The Federal Circle (Judge Lourie, Chief Judge Prost, Judge Linn) in Achates Reference Publishing, Inc. v. Apple Inc. (2014-1767, September 30, 2015), held that it did not have jurisdiction to review a Patent Trial and Appeal Board’s ( the “PTAB”) decision whether Inter Partes Review(IPR) is time-barred.

On June 20, 2011, Achates sued QuickOffice and other parties for infringement of two patents. One year later, Achates joined Apple as a defendant in the lawsuit.  On December 14, 2012, more than one year before the original lawsuit but less than one year after Apple was joined, Apple filed petitions for IPR with the PTAB challenging the patents.  The PTAB instituted review and ultimately found the asserted claims of the patents unpatentable.  The applicable statute, 35 U.S.C. §315(b) recites:

An inter partes review may not be instituted of the petition requesting the proceeding is filed more than 1 year after the date on which the petitioner, real party in interest, or privy of the petitioner is served with a complaint alleging infringement of the patent. The time limitation set forth in the preceding sentence shall not apply to a request for joinder under subsection (c).

In the IPR, Achates argued that Apple’s petition was time-barred because of Apple’s relationship with QuickOffice and the other codefendants was a real party-in-interest or privy relationship, thereby barring Apple from filing its IPR petition more than one year after QuickOffice and other co-defendant had been served with a complaint.  The PTAB disagreed, finding no evidence indicating any of the co-defendants had “the right to intervene or control” Apple’s defense to patent infringement and that Apple and codefendant had distinct interests. Page 4 of 14-1767 Opinion.

On appeal, Apple argued that the PTAB’s determination whether the IPR petitions was timely filed is part of institution decision, and is therefore a non-appeable issue even after the final written decision, under §314(d), because the determination was made with the Board’s authority.  Achates countered, stating that §319 permitted the appeal because the determination whether a petition is time-barred is part of the Board’s ultimate authority to invalidate the patents.

The America Invents Act (AIA) allows a petitioner to appeal a final decision of the PTAB, while the PTAB’s decision whether to institute is not appealable.  The applicable statutes are provided below.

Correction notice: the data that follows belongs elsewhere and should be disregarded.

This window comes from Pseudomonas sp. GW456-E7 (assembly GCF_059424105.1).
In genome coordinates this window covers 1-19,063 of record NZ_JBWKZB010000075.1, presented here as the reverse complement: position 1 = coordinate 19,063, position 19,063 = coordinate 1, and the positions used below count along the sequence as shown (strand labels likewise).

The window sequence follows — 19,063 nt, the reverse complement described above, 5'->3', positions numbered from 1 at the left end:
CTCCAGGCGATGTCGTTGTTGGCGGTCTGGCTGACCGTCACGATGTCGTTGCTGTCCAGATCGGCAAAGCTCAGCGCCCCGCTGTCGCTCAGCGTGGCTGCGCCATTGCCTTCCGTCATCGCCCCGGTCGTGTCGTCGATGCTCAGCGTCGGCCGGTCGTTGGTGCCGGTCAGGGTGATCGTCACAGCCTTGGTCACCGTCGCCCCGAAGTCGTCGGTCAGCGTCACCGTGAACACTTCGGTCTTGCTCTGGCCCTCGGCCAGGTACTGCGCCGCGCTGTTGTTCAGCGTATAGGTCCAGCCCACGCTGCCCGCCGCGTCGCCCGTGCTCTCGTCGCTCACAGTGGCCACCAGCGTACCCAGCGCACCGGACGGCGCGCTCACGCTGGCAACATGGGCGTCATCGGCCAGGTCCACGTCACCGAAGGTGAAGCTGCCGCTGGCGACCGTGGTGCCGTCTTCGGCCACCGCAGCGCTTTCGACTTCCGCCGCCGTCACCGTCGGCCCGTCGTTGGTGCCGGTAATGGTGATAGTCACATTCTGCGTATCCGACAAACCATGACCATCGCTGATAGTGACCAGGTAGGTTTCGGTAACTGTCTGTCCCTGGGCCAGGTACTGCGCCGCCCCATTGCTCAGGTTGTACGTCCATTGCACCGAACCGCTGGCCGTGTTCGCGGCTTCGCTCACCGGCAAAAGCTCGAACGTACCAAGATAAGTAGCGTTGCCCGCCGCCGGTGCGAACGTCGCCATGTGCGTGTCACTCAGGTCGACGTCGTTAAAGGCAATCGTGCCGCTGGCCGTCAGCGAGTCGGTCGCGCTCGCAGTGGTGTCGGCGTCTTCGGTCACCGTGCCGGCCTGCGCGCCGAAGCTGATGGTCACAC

35 U.S.C. §314(d):

The determination by the Director whether to institute an inter partes review shall be final and nonappealable.

35 U.S.C. §318(a):

If an inter partes review is instituted and not dismissed under this chapter, the Patent Trial and Appeal Board shall issue a final written decision with respect to the patentability of any patent claim challenged by the petitioner and any new claim added under section 316 (d).

35 U.S.C. §141:

A party to an inter partes review or a post-grant review who is dissatisfied with the final written decision of the Patent Trial and Appeal Board under section 318 (a) or 328 (a) (as the case may be) may appeal the Board’s decision only to the United States Court of Appeals for the Federal Circuit.

The Federal Circuit addressed the distinction between a final written decision on the merits and an initiation decision, finding that only the merits of the final written decision are appealable. Page 9 of 14-1767 Opinion.

The Federal Circuit distinguished a decision whether IPR is time-barred from its earlier decision to review whether the patent at issue was eligible for CBM review in Versata Dev. Grp., Inc. v. SAP America, Inc., 793 F.3d 1306 (Fed. Cir. 2015).  The Federal Circuit noted that, “although the issue of whether a patent is a [covered business method review (“CMBR”)] is first determined by the Director at the initiation stage, the same issue was necessarily implicated in the final merits determination, and is appropriate for review because of the fundamental limitation of the Board’s ultimate invalidation authority” in a CBMR to those patents that meet the CBM definition. Id.

The issue in the present case is distinguishable from Versata because the determination whether an IPR is time-barred does not itself give the PTAB the power to invalidate a patent.  For example, if another party filed the IPR, the PTAB may still invalidate the patent. Page 11 of 2014-788 Opinion.  Instead, Federal Circuit found that the time-bar sets out only a procedure for seeking IPR.  Like other filing deadlines, the IPR time-bar is merely a rule promoting the orderly limitation by requiring that the parties take certain procedural steps at specified times. Page 12 of 14-1767 Opinion.  The Court, therefore, held that it cannot review the Board’s determination whether IPR proceedings are time-barred, even if such assessment is part of the Board’s final written decision.